Doug Ellison from UnmannedSpaceflight.com has created a video (updated and improved from his earlier version we had in our previous article) showing the morphology of a tumbling rocket stage throwing out unspent fuel in two directions. “This is a set of rendered views using 3DS Max to produce a coarse simulation of what may have occurred to produce the beautiful formation in the sky over Norway earlier today,” he said. “It is not an ‘official’ answer, though. It looks beautiful, but there’s probably a fairly ordinary explanation.”

Other explanations?

Here are just a few that were emailed to me today:

Aurora: Not likely. No aurora has ever taken on this shape.

Birkeland Current: Again, not likely. A Birkeland Current a magnetic field aligned current in the Earth’s magnetosphere which flows from the magnetotail towards the Earth on the dawn side and in the other direction on the dusk side of the magnetosphere. Birkeland currents often show filamentary, or twisted “rope-like” magnetic structure, and they create the aurora Borealis and Australis when they reach the upper atmosphere.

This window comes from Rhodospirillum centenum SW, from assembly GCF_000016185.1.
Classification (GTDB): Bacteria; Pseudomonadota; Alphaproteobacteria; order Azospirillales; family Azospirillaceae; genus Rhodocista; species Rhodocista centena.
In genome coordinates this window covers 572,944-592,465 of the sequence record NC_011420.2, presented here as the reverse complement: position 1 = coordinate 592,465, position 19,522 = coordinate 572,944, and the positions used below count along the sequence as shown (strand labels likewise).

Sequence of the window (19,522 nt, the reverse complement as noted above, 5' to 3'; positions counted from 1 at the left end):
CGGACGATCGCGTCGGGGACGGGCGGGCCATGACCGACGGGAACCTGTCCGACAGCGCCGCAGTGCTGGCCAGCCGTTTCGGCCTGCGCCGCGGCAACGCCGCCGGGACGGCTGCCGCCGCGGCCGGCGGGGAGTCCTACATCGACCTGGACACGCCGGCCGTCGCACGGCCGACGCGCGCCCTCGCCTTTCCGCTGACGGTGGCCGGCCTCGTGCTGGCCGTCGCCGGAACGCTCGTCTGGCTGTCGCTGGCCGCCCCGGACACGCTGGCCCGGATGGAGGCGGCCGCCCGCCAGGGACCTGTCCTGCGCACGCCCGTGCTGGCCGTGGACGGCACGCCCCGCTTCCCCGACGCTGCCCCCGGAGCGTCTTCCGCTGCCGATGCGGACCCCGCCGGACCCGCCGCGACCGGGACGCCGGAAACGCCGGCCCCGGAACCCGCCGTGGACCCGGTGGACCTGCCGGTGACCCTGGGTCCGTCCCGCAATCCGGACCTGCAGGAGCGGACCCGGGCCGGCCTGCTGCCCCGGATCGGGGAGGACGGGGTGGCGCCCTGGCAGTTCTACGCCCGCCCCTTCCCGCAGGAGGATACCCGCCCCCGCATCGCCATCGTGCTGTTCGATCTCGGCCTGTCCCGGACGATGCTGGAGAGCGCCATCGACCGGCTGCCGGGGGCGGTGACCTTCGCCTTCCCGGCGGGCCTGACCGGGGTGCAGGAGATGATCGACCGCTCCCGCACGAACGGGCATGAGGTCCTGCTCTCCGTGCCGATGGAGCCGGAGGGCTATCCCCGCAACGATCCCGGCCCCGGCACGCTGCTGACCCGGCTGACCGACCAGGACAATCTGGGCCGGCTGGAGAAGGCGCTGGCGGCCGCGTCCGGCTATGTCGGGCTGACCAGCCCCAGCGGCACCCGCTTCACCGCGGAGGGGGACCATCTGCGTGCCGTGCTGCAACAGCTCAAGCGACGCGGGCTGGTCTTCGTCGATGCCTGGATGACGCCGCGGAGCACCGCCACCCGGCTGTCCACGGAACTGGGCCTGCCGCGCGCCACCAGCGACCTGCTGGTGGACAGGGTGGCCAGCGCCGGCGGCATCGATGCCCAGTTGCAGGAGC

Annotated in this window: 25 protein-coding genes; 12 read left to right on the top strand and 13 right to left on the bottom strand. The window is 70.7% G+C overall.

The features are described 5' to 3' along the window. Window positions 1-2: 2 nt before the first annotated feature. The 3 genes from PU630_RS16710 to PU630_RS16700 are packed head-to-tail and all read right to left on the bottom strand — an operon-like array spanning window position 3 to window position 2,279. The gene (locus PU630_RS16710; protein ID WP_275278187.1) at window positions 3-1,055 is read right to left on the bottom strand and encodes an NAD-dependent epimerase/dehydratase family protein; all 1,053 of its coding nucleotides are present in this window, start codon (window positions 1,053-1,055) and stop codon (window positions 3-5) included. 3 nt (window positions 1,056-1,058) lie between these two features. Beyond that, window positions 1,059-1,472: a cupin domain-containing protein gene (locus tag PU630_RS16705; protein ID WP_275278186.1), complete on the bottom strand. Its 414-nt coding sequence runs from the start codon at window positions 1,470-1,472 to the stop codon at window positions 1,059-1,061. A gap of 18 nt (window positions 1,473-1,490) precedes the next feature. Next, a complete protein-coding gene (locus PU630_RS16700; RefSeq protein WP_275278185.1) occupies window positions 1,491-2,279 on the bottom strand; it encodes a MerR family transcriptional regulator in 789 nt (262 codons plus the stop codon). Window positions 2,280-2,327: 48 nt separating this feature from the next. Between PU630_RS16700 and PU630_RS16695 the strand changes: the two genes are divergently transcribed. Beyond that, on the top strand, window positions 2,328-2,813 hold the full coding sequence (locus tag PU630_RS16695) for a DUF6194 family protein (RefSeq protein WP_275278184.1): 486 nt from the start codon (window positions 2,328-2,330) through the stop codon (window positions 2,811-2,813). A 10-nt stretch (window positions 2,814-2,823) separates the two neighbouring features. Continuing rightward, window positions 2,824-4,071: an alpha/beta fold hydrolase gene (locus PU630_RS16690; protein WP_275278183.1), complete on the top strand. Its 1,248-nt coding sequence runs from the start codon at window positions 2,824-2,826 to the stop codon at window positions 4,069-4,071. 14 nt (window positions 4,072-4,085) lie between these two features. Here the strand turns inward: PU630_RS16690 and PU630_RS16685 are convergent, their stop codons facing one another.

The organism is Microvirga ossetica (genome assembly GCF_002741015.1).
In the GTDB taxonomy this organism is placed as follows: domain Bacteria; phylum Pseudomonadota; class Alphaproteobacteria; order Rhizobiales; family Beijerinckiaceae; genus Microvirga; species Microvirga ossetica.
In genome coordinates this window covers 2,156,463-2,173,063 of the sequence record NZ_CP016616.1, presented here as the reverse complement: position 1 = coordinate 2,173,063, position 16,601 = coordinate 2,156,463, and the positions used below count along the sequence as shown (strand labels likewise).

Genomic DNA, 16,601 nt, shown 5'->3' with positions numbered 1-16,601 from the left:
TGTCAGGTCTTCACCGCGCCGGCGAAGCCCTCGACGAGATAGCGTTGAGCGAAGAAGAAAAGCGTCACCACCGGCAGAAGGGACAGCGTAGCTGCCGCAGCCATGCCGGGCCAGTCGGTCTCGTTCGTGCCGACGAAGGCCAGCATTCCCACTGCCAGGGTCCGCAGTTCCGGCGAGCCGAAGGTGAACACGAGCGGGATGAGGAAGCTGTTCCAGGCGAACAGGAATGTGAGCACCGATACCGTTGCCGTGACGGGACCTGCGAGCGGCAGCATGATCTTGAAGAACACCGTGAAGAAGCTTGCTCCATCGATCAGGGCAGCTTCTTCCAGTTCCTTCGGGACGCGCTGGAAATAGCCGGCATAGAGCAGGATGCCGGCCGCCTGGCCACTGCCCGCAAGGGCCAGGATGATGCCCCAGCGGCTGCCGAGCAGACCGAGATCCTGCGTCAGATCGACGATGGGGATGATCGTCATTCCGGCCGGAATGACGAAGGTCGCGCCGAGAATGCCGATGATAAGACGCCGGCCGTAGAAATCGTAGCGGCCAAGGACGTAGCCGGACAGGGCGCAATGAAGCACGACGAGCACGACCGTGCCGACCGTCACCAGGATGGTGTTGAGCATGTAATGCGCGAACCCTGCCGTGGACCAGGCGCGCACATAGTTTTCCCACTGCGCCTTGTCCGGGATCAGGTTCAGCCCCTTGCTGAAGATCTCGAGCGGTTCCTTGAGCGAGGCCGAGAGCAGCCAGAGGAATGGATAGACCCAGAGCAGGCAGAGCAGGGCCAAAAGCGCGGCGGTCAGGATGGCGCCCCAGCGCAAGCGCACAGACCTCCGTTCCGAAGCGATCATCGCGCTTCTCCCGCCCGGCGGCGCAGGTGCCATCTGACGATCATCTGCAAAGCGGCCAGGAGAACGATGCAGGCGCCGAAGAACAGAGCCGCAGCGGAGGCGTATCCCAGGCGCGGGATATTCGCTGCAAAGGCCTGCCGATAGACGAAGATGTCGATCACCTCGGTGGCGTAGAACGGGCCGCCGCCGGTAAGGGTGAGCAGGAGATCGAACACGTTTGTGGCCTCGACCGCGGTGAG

Poisk module: This Russian module undocked from the International Space Station yesterday, and a employee at Boeing said the module would have had unspent fuel which would have been released on reentry. However, the timing doesn’t seem to be right as to when it would have burned up the in the atmosphere.

Projection: There has been some talk this was just a projection on the sky. However, the phenomenon was seen in a wide area, meaning such a projection would have to be huge. Again, not likely.

This Chinese video was posted to You Tube in in April 2009, and it shows the same spiral formation in the sky. Since it is in Chinese, it is hard to know what they are talking about, but it appears to be a television show talking about UFO’s, and something that happened 20 or more years ago. Just posted for reference:

Sources: Barents Observer, Navtex